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View Harvest Day speakers' videos now

Three experts cover key gardening topics

Man in blue shirt standing in front of tree
Fred Hoffman talks about year-round gardening in a new Harvest Day 2021 video. (Screenshots from YouTube)

Harvest Day 2021 already is underway! The Sacramento County UCCE master gardeners' annual celebration is virtual again this year, on Aug. 7, but the three keynote speeches are already available for viewing on the master gardeners' YouTube channel .

-- "Farmer Fred" Hoffman, podcast host and lifetime master gardener, talks about "Gardening Year Round," focusing especially on growing cool-season vegetables that can be started from seed soon. Check out the nifty "damp chopstick" method of planting tiny carrot or radish seeds.

Man sitting among raised bed plants
Greg Gayton offers recommendations for building raised beds.

-- Greg Gayton, California Certified Nursery Professional from Green Acres Nursery & Supply, answers "Why Choose Raised Beds?" as well as offering the how. He has excellent recommendations for raised bed materials, size and spacing.

-- Master gardener Bill Krycia is "Jazzed About Citrus" and wants everyone to be. He explains rootstock suckers, site selection and winterizing, among other citrus-specific issues.

If you watch these videos now, you'll be all prepared for the live Q&A sessions to be aired on Harvest Day itself, Aug. 7. Here's the schedule:

8:30 - 9 a.m.  - Fred Hoffman

9:10 - 9:40 a.m. - Greg Gayton

Man in bright orange shirt holds bowl of citrus fruit
Bill Krycia explains some of the mysteries of citrus growing.

9:50 - 10:20 a.m. - Bill Krycia

Register for the live events and webinars at the Harvest Day page of the Sacramento County master gardeners' website. The page also has links to last year's videos.

The three webinars planned for this year are:

-- 10:30 - 11:10 a.m., "Unusual Edibles in the Central Valley," Quentyn Young, Master Gardener and Manager, Fair Oaks Boulevard Nursery.

-- 11:20 a.m.- noon, "Tips for Houseplant Selection and Care," Lori Ann Asmus, Master Gardener and Owner, The Emerald City Interior Landscaping.

-- 12-10 - 12:50 p.m., "Growing Bearded Irises in the Home Garden," Ruth Ostroff, Master Gardener, Sacramento Iris Society.

-- Kathy Morrison


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Dig In: Garden Checklist for week of April 7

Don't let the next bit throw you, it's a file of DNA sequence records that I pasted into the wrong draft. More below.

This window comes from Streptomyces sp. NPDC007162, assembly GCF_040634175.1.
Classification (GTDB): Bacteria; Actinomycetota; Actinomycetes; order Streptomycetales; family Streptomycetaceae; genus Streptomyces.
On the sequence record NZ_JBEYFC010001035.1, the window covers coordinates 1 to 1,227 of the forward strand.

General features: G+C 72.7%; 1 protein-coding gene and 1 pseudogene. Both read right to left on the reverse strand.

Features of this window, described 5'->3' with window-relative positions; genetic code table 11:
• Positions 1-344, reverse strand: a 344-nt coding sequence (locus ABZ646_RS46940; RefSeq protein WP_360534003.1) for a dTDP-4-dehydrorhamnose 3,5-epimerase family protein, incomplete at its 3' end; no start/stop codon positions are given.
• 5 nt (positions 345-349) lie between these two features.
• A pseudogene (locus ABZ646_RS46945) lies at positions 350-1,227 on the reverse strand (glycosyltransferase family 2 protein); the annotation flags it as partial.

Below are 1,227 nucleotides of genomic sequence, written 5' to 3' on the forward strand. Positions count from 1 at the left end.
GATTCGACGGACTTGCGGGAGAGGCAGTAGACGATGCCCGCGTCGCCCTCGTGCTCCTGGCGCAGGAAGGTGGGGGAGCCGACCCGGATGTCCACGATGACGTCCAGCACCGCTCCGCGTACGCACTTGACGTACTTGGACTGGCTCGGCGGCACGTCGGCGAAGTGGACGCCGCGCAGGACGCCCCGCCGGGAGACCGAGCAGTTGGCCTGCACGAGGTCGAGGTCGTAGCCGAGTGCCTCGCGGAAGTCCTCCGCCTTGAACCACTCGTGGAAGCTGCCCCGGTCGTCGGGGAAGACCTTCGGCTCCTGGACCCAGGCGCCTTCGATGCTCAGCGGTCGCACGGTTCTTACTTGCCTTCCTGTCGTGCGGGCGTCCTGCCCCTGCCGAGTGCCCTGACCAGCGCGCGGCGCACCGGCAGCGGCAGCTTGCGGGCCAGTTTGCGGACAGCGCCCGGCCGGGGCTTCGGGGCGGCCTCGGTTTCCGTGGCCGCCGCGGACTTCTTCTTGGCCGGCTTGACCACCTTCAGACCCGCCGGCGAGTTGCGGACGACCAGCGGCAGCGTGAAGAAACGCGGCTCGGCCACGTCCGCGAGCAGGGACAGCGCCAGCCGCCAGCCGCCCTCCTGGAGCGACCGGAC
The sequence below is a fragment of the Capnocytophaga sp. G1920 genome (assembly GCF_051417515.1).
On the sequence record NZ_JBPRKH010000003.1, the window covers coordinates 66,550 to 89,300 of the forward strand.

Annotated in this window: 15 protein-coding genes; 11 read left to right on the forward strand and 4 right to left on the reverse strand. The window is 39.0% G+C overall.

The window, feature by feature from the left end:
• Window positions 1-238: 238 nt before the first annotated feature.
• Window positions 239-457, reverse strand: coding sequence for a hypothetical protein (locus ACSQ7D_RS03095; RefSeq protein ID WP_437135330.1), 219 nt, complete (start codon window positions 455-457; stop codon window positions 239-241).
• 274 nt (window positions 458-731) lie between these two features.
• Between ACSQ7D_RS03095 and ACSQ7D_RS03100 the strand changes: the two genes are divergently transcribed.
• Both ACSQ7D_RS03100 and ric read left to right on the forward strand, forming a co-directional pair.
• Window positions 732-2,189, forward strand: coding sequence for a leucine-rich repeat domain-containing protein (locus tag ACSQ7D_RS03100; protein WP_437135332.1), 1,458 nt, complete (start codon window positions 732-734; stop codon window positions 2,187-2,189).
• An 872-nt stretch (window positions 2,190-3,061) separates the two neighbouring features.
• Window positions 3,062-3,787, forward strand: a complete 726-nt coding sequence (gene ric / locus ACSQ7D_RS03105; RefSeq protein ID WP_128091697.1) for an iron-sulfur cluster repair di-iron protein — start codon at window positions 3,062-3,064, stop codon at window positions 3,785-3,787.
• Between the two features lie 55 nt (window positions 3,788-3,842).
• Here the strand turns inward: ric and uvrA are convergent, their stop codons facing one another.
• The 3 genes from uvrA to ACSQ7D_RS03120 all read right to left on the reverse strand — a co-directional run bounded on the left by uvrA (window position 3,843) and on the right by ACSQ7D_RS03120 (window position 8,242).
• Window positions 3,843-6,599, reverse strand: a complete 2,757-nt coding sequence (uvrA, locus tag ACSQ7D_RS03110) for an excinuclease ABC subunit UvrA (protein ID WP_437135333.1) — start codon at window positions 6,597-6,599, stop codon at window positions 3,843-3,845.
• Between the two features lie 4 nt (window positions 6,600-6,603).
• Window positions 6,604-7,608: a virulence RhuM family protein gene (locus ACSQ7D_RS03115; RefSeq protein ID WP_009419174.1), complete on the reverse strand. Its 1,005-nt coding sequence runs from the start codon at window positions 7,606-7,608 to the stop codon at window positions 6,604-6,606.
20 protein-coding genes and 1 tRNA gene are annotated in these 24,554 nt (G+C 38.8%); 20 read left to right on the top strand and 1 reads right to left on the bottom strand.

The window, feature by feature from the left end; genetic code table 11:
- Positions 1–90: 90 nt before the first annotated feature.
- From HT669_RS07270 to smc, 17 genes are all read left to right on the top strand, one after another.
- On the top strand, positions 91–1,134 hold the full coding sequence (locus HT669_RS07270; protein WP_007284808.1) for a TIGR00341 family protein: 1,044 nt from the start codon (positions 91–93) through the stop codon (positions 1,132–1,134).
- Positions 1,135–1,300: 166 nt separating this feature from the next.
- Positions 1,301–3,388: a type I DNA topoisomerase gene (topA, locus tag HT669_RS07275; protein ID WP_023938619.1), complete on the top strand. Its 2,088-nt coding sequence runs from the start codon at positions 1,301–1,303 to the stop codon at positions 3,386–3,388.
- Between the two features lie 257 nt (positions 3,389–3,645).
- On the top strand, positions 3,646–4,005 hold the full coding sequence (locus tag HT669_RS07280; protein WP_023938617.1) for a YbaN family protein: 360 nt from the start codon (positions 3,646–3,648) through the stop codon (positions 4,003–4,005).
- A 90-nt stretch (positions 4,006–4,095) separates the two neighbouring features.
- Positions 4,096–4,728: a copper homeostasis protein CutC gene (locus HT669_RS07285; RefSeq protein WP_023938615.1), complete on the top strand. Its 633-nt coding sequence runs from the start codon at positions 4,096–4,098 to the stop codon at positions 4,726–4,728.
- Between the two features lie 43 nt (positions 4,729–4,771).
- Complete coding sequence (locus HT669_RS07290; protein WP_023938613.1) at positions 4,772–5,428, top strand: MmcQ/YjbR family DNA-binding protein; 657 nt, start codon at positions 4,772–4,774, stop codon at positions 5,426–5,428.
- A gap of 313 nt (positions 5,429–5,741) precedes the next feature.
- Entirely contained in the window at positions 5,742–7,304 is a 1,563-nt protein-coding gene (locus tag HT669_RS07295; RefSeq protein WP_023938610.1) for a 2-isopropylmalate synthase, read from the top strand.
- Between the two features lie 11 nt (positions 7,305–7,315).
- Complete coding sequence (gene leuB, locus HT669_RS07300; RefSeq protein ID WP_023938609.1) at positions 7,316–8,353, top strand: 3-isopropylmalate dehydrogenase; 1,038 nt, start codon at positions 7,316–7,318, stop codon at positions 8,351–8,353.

The warm wave coming this week will shift weeds into overdrive. Get to work!

* Weed, weed, weed! Whack them before they flower.

* Mulch around plants to conserve moisture and control weeds.

* Smell orange blossoms? Feed citrus trees with a low dose of balanced fertilizer (such as 10-10-10) during bloom to help set fruit. Keep an eye out for ants.

* Apply slow-release fertilizer to the lawn.

* Thoroughly clean debris from the bottom of outdoor ponds or fountains.

* Spring brings a flush of rapid growth, and that means your garden is really hungry. Feed shrubs and trees with a slow-release fertilizer. Or mulch with a 1-inch layer of compost.

* Azaleas and camellias looking a little yellow? If leaves are turning yellow between the veins, give them a boost with chelated iron.

* Trim dead flowers but not leaves from spring-flowering bulbs such as daffodils and tulips. Those leaves gather energy to create next year's flowers. Also, give the bulbs a fertilizer boost after bloom.

* Pinch chrysanthemums back to 12 inches for fall flowers. Cut old stems to the ground.

* From seed, plant beans, beets, cantaloupes, carrots, corn, cucumbers, melons, radishes and squash. Plant onion sets.

* In the flower garden, plant seeds for asters, cosmos, celosia, marigolds, salvia, sunflowers and zinnias. Transplant petunias, zinnias, geraniums and other summer bloomers.

* Plant perennials and dahlia tubers for summer bloom. April is about the last chance to plant summer bulbs, such as gladiolus and tuberous begonias.

* Transplant lettuce and cabbage seedlings.

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